According to data from the Central Election Commission, the Bloc of Petro Poroshenko has 132 seats in the new Rada, the Popular Front 82, Samopomich 33, the Opposition Bloc 29, the Radical Party 22, Batkivshyna 19, and Svoboda 6.
Under Ukraine’s mixed proportional/constituency voting system, right-wing party Svoboda failed to cross the 5% popular vote threshold required to gain seats in parliament from its party list, but won seats in single mandate constituencies in first-past-the-post election races between candidates.
Other parties that failed to cross the party list threshold but that won seats in constituency voting were the Strong Ukraine Party, Zastup, Volia, and Right Sector, who each won one seat. In addition, 94 independent candidates won seats in parliament in constituency voting.
A total of 421 MPs have been elected to the 450-seat Rada – 225 on party lists and 196 in single mandate constituencies. Elections in 29 constituencies could not be held because of Russia’s invasion and annexation of the Ukrainian territory of Crimea, and fighting in the districts of Ukraine’s Donetsk and Luhansk regions that have been seized by Russian-backed armed militants.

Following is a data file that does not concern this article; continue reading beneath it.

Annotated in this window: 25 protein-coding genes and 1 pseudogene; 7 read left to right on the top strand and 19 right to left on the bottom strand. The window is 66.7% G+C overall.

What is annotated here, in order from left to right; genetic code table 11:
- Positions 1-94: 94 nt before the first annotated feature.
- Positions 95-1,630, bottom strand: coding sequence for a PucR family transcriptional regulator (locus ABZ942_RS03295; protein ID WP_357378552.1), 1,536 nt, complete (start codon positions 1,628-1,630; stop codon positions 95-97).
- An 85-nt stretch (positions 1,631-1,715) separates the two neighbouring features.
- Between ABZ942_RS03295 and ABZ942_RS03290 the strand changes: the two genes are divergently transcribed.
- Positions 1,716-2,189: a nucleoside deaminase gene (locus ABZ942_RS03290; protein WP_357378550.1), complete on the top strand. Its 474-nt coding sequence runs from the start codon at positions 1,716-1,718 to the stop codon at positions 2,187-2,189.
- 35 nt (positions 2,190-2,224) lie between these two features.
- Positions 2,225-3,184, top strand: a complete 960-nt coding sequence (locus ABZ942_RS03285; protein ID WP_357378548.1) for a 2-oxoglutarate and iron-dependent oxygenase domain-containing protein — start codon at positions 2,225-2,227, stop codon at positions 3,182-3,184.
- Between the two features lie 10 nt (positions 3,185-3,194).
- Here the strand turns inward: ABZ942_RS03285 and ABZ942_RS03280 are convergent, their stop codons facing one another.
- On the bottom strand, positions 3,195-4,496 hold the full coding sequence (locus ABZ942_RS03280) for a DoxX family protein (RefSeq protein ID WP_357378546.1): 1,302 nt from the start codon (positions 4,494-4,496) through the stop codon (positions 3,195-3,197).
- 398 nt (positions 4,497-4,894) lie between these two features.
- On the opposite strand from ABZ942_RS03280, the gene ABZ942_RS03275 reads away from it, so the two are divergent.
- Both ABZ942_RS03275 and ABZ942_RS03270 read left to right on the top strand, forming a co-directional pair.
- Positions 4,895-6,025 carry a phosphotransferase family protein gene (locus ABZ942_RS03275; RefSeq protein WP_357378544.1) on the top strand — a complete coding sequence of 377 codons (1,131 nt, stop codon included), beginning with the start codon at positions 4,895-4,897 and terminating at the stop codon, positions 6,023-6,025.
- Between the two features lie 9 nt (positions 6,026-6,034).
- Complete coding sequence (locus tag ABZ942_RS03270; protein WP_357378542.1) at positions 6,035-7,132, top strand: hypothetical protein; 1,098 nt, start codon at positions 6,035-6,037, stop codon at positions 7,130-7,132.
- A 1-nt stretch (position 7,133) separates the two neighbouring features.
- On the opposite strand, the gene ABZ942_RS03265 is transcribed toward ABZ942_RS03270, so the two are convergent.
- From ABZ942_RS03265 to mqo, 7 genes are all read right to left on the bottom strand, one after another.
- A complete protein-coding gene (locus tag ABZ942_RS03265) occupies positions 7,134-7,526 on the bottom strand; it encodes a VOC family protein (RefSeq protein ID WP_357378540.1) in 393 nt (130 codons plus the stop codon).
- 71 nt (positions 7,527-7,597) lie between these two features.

Ukraine held its parliament elections on October 26, but only on November 12 have the results been officially confirmed. However, it has been known for more than two weeks who the winners in the poll would be, and the biggest three groups, the Bloc of Petro Poroshenko, the Popular Front, and Samopomich, along with the Radical Party, have been engaged in hammering out a coalition agreement to form a new majority in the Rada.
The newly elected MPs have twenty days to resign from their current official positions or places of employment and take up their seats in parliament.